Monday 19 August 2019

Two into one as Citroën replaces older duo with single C4 Cactus

Citroen C4 Cactus
Citroen C4 Cactus
The chairs feature high-density foam

Cathal Doyle

Comfort and consolidation were the buzzwords at the recent unveiling of the new Citroën C4 Cactus in Paris.

Consolidation in that the new car, which will go on sale in the second half of next year, will replace not just the existing C4 Cactus, but also the regular C4 hatchback.

Meanwhile comfort, together with design, is now firmly at the centre of the French brand's core targets.

"We're taking a 21st century approach to comfort and design," Citroën CEO Linda Jackson told the Irish Independent at the launch.

The chairs feature high-density foam
The chairs feature high-density foam

Comfort means more than 'comfort'. In the current context it also includes the likes of connectivity, acoustics and even the ease of going to a dealership for purchasing or servicing.

Although ostensibly a mid-life makeover of the existing Cactus, the new car heralds significant changes to both styling and engineering, with the comfort focus manifesting itself via two key areas.

Most notably, it will become the first car in Europe to have Citroën's Progressive Hydraulic Cushion (PHC) suspension. Instead of traditional rubber bump stops, PHC uses secondary hydraulic dampers that progressively limit wheel travel at the extremes. This also enables softer, comfort-oriented springs and dampers to be fitted.

Also on the comfort agenda are the seats, with new chairs featuring high-density foam that retains shape for longer and offers strong postural support.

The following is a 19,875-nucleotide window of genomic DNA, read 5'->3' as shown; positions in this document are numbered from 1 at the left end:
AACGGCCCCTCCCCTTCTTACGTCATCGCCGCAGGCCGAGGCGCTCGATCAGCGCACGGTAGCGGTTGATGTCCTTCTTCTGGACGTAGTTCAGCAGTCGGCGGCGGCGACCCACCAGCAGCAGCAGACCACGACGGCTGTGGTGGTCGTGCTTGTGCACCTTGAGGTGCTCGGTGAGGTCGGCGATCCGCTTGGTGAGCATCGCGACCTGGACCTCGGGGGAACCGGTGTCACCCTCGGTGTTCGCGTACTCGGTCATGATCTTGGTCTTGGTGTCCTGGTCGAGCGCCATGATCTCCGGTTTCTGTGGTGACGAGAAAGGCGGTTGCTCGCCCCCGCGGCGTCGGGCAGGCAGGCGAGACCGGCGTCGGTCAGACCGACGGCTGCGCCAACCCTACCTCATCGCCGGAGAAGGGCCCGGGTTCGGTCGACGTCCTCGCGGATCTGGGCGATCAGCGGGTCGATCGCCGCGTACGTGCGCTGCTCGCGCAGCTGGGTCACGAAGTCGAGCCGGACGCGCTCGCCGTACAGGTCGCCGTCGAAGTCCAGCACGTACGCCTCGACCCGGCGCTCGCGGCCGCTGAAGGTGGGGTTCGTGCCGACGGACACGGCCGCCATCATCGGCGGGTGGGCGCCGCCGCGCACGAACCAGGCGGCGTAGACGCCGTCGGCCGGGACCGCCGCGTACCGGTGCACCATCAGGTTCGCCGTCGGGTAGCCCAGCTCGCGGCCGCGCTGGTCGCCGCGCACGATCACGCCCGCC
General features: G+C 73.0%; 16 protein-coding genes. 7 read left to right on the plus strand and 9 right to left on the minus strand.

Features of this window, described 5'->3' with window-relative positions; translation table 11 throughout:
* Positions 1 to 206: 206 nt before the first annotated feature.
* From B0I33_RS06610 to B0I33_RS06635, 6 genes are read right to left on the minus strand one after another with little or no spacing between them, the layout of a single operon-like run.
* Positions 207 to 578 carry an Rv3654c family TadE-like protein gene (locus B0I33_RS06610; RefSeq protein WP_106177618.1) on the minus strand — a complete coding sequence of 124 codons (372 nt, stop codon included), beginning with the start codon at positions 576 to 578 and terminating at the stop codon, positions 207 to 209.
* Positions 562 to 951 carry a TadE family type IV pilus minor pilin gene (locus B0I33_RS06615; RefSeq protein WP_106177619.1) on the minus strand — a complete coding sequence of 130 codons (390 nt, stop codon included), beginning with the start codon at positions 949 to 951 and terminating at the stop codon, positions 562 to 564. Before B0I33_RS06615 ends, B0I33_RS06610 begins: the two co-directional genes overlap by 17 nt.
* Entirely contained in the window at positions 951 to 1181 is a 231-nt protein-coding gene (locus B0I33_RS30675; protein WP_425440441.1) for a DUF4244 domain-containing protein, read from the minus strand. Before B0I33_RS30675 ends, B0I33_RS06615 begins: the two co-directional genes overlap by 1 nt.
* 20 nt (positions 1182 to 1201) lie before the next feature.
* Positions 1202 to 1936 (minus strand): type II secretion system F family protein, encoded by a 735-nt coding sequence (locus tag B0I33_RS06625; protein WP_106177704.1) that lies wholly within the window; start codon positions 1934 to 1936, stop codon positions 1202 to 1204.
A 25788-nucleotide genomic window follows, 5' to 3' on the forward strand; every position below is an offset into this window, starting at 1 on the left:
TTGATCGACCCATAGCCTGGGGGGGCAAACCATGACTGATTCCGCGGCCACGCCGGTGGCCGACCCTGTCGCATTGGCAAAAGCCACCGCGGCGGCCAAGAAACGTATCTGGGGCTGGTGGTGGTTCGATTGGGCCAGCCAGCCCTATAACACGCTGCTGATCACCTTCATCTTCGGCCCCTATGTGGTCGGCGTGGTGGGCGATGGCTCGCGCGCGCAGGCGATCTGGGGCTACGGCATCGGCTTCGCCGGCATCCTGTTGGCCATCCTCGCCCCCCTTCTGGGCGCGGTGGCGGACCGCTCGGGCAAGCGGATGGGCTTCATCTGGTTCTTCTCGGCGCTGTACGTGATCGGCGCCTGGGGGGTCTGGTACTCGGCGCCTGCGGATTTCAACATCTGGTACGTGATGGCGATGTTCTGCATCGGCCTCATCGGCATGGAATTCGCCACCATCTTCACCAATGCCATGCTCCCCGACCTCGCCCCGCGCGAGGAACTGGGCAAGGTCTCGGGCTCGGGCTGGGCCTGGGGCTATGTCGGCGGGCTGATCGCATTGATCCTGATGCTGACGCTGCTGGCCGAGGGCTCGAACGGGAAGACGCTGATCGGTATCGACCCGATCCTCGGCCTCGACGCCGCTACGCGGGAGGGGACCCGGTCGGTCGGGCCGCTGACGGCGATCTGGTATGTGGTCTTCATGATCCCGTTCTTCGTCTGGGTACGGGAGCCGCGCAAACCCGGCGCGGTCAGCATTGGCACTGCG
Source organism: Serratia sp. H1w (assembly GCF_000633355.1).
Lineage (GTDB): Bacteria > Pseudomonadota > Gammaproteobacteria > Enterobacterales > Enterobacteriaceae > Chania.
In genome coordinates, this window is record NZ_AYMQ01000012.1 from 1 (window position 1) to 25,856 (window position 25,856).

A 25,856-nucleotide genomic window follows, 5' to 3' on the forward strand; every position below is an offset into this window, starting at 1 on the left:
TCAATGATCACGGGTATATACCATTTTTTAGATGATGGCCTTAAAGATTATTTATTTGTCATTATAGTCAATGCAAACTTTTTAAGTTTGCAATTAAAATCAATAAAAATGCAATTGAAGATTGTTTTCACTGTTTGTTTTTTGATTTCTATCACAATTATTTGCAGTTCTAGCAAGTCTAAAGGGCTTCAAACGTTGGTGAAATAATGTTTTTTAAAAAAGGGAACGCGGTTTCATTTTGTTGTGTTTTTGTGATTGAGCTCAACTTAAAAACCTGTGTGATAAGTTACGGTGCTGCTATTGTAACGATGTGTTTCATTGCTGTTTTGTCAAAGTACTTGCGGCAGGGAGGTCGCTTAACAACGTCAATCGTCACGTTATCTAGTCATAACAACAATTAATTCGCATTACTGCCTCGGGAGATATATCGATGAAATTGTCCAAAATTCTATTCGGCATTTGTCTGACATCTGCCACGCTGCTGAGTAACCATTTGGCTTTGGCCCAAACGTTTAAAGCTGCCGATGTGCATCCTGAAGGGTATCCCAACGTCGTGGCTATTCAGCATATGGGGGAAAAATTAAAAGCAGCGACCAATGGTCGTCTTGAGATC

We tried them out at the launch - they do seem exceptionally comfy.

The need to appeal to the broader family hatchback market brings a more conventional appearance to the Cactus.

Notably the signature Airbumps that feature so prominently on the current model have been moved further down the body to the side sills.

Citroën admitted they had become a divisive issue amongst customers.

The front has had a makeover to bring it firmly in line with recent models such as the C3 Aircross crossover.

The other obvious change is that roof rails are no longer standard.

Redesigned LED tail-lights, meanwhile, also help give the car a more mainstream hatchback appearance.

Engines will be largely as before, but one addition is set to be a range-topping 130bhp version of the 1.2-litre three-cylinder PureTech petrol.

Looking to the future, Ms Jackson told us there will ultimately be eight core models in Citroën's model line-up.

Apart from a new Berlingo van due next autumn - which will be a shared product with its Peugeot and Opel cousins - the next major arrival before year end will be a larger crossover, the C5 Aircross, which has already gone on sale in China.

A hybrid version of that car is expected in 2019/2020 while we can expect Citroën's first all-electric offering also by 2020.

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